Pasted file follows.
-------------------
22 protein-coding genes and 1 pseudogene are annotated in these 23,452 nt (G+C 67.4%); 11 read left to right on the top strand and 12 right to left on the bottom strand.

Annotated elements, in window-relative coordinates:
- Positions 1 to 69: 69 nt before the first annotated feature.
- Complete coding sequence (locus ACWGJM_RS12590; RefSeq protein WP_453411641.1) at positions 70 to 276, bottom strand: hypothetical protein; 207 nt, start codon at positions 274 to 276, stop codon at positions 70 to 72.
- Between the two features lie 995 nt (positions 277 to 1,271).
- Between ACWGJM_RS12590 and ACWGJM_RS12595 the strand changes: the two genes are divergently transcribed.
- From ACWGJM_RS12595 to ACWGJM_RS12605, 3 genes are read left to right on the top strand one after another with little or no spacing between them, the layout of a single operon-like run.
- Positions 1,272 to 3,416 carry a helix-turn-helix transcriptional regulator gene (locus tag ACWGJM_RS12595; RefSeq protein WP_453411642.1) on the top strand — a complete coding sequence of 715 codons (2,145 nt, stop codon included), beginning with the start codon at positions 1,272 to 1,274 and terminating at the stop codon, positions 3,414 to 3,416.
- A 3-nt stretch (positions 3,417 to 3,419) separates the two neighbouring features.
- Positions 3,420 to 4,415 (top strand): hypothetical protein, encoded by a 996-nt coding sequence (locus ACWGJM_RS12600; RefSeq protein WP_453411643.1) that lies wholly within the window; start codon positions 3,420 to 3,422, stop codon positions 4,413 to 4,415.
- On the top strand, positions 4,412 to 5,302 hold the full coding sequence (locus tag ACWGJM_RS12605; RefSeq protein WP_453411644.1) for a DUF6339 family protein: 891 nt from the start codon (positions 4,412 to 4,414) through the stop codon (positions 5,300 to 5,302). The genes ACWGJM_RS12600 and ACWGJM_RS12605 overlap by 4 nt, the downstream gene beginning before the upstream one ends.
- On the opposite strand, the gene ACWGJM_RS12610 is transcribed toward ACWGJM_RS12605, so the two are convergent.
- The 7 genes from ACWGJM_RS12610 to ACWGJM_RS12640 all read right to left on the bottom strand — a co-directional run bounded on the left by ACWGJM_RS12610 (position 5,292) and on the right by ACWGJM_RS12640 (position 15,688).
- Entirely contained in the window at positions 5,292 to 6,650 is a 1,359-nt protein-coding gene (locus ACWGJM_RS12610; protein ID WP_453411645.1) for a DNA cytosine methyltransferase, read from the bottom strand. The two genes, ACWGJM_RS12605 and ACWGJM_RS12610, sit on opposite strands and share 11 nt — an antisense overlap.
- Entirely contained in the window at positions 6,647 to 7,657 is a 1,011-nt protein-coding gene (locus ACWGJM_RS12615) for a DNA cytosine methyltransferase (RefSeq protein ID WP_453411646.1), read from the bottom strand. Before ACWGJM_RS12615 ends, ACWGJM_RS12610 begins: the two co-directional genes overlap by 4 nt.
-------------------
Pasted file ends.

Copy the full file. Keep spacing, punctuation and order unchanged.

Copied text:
22 protein-coding genes and 1 pseudogene are annotated in these 23,452 nt (G+C 67.4%); 11 read left to right on the top strand and 12 right to left on the bottom strand.

Annotated elements, in window-relative coordinates:
- Positions 1 to 69: 69 nt before the first annotated feature.
- Complete coding sequence (locus ACWGJM_RS12590; RefSeq protein WP_453411641.1) at positions 70 to 276, bottom strand: hypothetical protein; 207 nt, start codon at positions 274 to 276, stop codon at positions 70 to 72.
- Between the two features lie 995 nt (positions 277 to 1,271).
- Between ACWGJM_RS12590 and ACWGJM_RS12595 the strand changes: the two genes are divergently transcribed.
- From ACWGJM_RS12595 to ACWGJM_RS12605, 3 genes are read left to right on the top strand one after another with little or no spacing between them, the layout of a single operon-like run.
- Positions 1,272 to 3,416 carry a helix-turn-helix transcriptional regulator gene (locus tag ACWGJM_RS12595; RefSeq protein WP_453411642.1) on the top strand — a complete coding sequence of 715 codons (2,145 nt, stop codon included), beginning with the start codon at positions 1,272 to 1,274 and terminating at the stop codon, positions 3,414 to 3,416.
- A 3-nt stretch (positions 3,417 to 3,419) separates the two neighbouring features.
- Positions 3,420 to 4,415 (top strand): hypothetical protein, encoded by a 996-nt coding sequence (locus ACWGJM_RS12600; RefSeq protein WP_453411643.1) that lies wholly within the window; start codon positions 3,420 to 3,422, stop codon positions 4,413 to 4,415.
- On the top strand, positions 4,412 to 5,302 hold the full coding sequence (locus tag ACWGJM_RS12605; RefSeq protein WP_453411644.1) for a DUF6339 family protein: 891 nt from the start codon (positions 4,412 to 4,414) through the stop codon (positions 5,300 to 5,302). The genes ACWGJM_RS12600 and ACWGJM_RS12605 overlap by 4 nt, the downstream gene beginning before the upstream one ends.
- On the opposite strand, the gene ACWGJM_RS12610 is transcribed toward ACWGJM_RS12605, so the two are convergent.
- The 7 genes from ACWGJM_RS12610 to ACWGJM_RS12640 all read right to left on the bottom strand — a co-directional run bounded on the left by ACWGJM_RS12610 (position 5,292) and on the right by ACWGJM_RS12640 (position 15,688).
- Entirely contained in the window at positions 5,292 to 6,650 is a 1,359-nt protein-coding gene (locus ACWGJM_RS12610; protein ID WP_453411645.1) for a DNA cytosine methyltransferase, read from the bottom strand. The two genes, ACWGJM_RS12605 and ACWGJM_RS12610, sit on opposite strands and share 11 nt — an antisense overlap.
- Entirely contained in the window at positions 6,647 to 7,657 is a 1,011-nt protein-coding gene (locus ACWGJM_RS12615) for a DNA cytosine methyltransferase (RefSeq protein ID WP_453411646.1), read from the bottom strand. Before ACWGJM_RS12615 ends, ACWGJM_RS12610 begins: the two co-directional genes overlap by 4 nt.